Earth's atmosphere keeps much of the Sun's energy from escaping into space. This process, called the greenhouse effect, keeps the planet warm enough for life to exist.

Here's a closer look at how it works:


The atmosphere allows about half of the Sun's heat energy (50%) to reach Earth's surface.


About a third of the Sun's energy (30%) is reflected back into space.


The rest of the Sun's energy (20%) is absorbed by greenhouse gases in the atmosphere, like carbon dioxide, water vapor, and methane.


Greenhouse gases in the atmosphere also absorb and hold some of the heat energy radiating back from Earth's surface.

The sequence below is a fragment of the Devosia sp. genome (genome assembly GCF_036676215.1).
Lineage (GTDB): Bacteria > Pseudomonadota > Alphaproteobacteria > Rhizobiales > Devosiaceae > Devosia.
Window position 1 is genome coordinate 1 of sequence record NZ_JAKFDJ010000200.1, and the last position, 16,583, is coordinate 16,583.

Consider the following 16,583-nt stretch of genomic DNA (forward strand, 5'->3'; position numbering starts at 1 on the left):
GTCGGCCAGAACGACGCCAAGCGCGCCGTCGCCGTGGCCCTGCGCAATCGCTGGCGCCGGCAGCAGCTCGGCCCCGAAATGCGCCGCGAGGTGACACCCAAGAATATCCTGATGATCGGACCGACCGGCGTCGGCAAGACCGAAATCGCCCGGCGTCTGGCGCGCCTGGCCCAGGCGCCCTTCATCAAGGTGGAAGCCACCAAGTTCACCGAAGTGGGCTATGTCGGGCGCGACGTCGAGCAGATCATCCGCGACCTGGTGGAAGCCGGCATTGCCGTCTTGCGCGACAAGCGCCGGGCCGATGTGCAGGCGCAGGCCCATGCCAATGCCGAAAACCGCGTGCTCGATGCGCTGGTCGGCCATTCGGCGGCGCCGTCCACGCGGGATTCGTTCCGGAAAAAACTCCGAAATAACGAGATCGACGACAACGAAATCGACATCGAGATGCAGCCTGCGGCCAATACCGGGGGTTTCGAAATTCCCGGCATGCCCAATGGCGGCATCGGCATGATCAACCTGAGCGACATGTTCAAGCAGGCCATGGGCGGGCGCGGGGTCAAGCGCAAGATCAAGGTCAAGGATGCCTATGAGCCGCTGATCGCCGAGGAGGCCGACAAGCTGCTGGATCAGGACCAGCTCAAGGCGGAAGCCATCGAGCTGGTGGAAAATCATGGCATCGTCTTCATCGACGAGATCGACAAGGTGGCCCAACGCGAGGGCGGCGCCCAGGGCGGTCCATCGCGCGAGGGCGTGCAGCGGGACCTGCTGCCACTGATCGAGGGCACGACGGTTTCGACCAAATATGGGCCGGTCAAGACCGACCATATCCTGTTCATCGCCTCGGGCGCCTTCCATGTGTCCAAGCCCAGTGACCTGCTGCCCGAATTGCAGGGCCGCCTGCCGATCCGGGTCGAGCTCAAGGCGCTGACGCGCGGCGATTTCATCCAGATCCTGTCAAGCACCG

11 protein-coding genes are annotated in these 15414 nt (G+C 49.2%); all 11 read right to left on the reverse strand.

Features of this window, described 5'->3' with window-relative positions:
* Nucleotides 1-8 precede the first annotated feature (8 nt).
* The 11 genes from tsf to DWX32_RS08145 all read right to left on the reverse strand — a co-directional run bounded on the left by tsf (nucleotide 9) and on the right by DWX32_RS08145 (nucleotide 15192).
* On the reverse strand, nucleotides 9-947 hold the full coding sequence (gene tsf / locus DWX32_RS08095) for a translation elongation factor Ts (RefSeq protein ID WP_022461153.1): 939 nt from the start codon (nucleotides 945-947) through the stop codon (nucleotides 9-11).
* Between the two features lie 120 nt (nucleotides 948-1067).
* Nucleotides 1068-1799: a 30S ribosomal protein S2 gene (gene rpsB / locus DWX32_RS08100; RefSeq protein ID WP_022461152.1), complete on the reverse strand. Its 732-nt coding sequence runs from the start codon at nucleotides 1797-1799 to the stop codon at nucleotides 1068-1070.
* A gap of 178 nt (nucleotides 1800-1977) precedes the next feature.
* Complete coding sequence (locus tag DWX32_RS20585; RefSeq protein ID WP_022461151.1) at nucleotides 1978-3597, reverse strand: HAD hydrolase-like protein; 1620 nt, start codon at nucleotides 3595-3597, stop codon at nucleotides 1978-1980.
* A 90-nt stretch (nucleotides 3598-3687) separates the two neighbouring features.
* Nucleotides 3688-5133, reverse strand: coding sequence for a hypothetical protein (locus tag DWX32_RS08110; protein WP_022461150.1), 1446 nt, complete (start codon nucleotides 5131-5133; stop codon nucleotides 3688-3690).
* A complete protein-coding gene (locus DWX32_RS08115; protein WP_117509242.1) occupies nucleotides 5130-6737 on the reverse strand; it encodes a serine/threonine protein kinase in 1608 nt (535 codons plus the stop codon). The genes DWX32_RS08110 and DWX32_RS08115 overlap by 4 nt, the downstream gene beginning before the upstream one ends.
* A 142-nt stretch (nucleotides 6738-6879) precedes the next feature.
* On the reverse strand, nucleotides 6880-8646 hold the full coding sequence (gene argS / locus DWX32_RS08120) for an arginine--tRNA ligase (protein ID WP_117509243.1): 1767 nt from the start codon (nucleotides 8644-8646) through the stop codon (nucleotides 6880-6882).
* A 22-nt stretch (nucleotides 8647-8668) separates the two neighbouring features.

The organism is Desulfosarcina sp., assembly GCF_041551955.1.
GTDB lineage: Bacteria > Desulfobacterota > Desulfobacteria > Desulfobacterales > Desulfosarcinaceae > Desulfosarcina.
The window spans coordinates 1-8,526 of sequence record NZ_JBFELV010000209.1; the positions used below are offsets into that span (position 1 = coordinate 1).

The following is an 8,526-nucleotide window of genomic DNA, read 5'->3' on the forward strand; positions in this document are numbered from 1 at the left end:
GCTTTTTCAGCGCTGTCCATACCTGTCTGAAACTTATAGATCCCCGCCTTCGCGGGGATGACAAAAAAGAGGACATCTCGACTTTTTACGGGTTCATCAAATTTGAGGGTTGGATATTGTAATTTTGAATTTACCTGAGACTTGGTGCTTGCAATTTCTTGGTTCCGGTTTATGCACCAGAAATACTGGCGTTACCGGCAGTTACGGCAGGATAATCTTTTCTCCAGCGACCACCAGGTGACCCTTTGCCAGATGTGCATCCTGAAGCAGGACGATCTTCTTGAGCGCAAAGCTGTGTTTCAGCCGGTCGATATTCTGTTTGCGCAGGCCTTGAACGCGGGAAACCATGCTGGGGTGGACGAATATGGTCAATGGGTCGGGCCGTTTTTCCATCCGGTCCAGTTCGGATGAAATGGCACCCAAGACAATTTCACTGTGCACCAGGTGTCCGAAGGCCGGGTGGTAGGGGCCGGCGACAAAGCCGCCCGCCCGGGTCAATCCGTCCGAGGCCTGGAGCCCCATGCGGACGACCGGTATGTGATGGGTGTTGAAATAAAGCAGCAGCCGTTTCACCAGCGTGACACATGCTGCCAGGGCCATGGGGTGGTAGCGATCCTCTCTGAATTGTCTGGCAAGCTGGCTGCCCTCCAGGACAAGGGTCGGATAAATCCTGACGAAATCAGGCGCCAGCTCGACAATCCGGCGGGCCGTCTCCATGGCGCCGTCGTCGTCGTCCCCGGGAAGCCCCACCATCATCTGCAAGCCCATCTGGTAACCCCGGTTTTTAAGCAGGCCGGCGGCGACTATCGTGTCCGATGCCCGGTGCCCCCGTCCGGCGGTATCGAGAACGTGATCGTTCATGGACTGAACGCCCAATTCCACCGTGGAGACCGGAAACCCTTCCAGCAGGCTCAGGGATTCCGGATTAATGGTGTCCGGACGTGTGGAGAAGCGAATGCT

This process has been happening for billions of years. After all, greenhouse gases occur naturally in the atmosphere. But in recent history, human activity is throwing off the balance of greenhouse gases. To get energy or electricity, we burn fossil fuels like coal, oil, and natural gas. This releases carbon dioxide and other greenhouses gases into the atmosphere. The more greenhouses gases we put into the atmosphere, the more heat they absorb—and the warmer our Earth becomes. This is called climate change .